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Featured TECH Client | Casey McLain

Featured TECH Client | Casey McLain

Our involvement with TECH started in July, 1980.  At that time, TECH was about 7 years old and our son, Casey, was 1 month old.  Two specialists from TECH’s Infant and Toddler Program called on us at home to show ways we could stimulate his senses until September when their school year started.  Then, for the next 3 years, the Infant and Toddler folks started their home visits.  Their goal is to get families and parents involved in the stimulation and education of their new special needs family member.  The speech, occupational and physical therapists all helped us as a family set goals for Casey, plus prepared for his transitions and developing skills these first 3 years.

The staff set our expectations HIGH.  They convinced us that parents are the best teachers and decision makers for their kids.  They said if we didn’t expect much from Casey, that’s what we would get out of him—NOT MUCH.  They told us Casey would be able to sign before he could talk-- not to let him get away with huh-h-h and point—but make him ask for food.  We made him sign ‘yes’ when asked if he was hungry, sign ‘I’m full’, ‘please’ ‘thank you’, and unfortunately ‘no’.  The ‘no’ was his favorite sign and he used it quite often.  We all learned to sign along with Casey.

His benchmarks came at a later age then for our first 3 kids, but it was a celebration when they were met.  They planted the idea of helping him live life to the fullest in his least restrictive environment . . . and that would take the efforts of our whole family to see that he got there.  We grew to regret this later when he was 5 or so and the older sibs would say, “Mom, Casey didn’t make his bed—or Dad, he didn’t brush his teeth” or whatever.  Then the weary parent would have to intervene and see that all were treated equally.  At ages 3-5, Casey went to the Early Education Center.  While at the EEC, he was also able to attend two ‘normal’ pre-schools.  At age 6, he entered the Hutchinson School’s Special Education Program—first at Avenue A School, then onto Hutchinson High School.  He was a cub scout and also played regular T-ball one year before starting to participate in Special Olympics Sports.  Through the years, he has bowled, played basketball, volleyball, track and field events.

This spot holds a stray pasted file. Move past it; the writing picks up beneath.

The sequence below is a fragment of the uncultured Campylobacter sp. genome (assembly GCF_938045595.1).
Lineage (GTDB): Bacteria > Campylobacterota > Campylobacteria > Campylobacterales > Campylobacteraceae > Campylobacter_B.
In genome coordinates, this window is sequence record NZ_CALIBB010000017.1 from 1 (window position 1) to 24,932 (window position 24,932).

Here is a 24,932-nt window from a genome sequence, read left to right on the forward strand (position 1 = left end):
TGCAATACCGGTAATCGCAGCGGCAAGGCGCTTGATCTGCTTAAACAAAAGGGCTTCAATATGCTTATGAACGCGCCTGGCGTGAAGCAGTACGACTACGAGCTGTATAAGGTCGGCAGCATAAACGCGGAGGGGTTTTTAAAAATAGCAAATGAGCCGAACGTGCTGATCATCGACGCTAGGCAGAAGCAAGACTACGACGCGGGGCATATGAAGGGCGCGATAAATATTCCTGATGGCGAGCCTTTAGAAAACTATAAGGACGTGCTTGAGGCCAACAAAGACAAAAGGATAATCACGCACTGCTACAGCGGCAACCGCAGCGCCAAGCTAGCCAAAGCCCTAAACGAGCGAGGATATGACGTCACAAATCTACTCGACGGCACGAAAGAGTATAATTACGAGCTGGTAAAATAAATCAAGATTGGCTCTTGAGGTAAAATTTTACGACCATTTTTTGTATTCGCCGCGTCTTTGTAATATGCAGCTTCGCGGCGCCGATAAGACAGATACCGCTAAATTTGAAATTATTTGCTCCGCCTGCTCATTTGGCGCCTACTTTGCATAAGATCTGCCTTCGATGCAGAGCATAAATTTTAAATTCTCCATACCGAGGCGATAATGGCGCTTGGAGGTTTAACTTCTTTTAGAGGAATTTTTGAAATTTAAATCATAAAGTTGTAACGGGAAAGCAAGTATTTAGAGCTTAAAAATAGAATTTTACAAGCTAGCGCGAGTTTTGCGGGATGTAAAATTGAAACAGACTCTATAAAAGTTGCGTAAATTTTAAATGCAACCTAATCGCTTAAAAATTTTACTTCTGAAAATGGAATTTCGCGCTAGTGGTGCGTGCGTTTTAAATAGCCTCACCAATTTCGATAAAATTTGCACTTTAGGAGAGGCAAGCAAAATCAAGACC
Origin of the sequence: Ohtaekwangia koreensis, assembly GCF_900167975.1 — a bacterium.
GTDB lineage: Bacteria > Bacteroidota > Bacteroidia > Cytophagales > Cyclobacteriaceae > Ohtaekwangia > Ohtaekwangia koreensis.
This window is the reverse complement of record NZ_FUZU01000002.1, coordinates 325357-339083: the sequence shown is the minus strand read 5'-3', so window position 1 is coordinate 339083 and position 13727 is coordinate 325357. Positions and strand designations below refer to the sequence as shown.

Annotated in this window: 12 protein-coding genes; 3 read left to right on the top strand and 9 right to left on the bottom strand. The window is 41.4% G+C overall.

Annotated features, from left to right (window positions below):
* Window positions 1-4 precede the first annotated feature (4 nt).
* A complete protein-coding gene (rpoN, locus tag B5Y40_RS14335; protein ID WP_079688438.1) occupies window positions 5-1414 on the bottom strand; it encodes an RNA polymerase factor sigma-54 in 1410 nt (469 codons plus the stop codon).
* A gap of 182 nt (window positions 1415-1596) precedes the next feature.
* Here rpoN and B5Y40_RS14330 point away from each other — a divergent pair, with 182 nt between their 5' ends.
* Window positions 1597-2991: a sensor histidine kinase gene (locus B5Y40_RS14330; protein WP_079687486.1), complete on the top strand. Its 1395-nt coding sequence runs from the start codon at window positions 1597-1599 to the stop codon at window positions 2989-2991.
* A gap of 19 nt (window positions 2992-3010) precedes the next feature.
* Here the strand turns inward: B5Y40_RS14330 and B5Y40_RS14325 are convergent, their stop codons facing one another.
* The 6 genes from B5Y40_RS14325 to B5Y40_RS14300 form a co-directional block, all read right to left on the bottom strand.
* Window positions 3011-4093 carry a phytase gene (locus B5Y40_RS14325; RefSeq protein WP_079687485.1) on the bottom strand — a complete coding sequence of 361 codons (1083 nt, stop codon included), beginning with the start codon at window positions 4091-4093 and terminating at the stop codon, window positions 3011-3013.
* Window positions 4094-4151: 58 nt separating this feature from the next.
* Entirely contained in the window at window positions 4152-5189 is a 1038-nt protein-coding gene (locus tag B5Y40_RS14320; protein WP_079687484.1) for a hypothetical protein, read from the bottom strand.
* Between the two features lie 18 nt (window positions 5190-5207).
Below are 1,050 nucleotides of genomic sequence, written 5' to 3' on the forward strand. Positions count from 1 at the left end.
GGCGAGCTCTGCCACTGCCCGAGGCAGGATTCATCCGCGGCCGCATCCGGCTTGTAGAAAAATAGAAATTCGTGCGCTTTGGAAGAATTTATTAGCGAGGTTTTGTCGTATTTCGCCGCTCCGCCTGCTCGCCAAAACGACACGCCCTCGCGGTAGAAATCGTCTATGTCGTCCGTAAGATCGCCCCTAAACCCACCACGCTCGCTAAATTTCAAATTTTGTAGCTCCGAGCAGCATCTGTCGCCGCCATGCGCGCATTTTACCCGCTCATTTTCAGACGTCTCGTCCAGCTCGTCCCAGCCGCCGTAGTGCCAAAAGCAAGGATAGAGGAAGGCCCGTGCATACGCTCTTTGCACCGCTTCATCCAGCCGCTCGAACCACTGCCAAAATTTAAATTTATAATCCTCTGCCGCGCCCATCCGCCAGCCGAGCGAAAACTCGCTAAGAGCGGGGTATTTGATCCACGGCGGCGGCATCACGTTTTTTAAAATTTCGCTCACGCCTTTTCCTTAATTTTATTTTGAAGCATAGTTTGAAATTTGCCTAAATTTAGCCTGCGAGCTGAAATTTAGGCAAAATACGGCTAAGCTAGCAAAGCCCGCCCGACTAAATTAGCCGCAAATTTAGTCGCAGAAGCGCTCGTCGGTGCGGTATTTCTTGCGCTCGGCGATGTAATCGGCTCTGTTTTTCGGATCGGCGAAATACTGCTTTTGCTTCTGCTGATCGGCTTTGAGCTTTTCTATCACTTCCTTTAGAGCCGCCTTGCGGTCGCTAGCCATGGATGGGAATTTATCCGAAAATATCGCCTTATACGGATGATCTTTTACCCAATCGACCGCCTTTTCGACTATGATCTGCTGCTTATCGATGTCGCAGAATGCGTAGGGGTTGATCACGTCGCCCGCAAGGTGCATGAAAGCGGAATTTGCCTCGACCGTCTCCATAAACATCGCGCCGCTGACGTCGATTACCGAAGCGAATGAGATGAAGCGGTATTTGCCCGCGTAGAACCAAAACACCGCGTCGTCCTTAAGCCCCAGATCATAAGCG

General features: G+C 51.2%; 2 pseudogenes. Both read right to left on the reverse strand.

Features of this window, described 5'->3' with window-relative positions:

While he was still in high school, Casey became a Mass Server at Holy Cross Church and did job training at Pastolies Italian restaurant, which became a paying job at graduation.  He moved into a house with two roommates his last year of high school.  Casey has lived alone for the past 12 years and enjoys his independence, with help from TECH’s Residential Services. He has been employed the past 12 years as part-time custodial help at Holy Cross Catholic School, has become an usher at church and volunteers weekly at the Food Bank.  He is a big sports nut, hosts an annual Super Bowl Party at his house, has a great sense of humor and loves to email.

Our goal as a family has been for him to function at the best of his ability.  We tried to treat him no differently than our 3 older children—to respect others, be responsible, set goals, and work hard.  He has taught our family unconditional love, tolerance, acceptance, forgiveness and patience.  Plus he is happy most all of the time.  We believe Casey operates near his Full Potential.  We owe this to our family and lots of outside help and reinforcement from the community.  We are especially indebted to the early intervention at TECH’s Infant and Toddler Program, the Early Education Center and TECH’s Adult Residential Services.  TECH showed us the way and helped push us in that direction.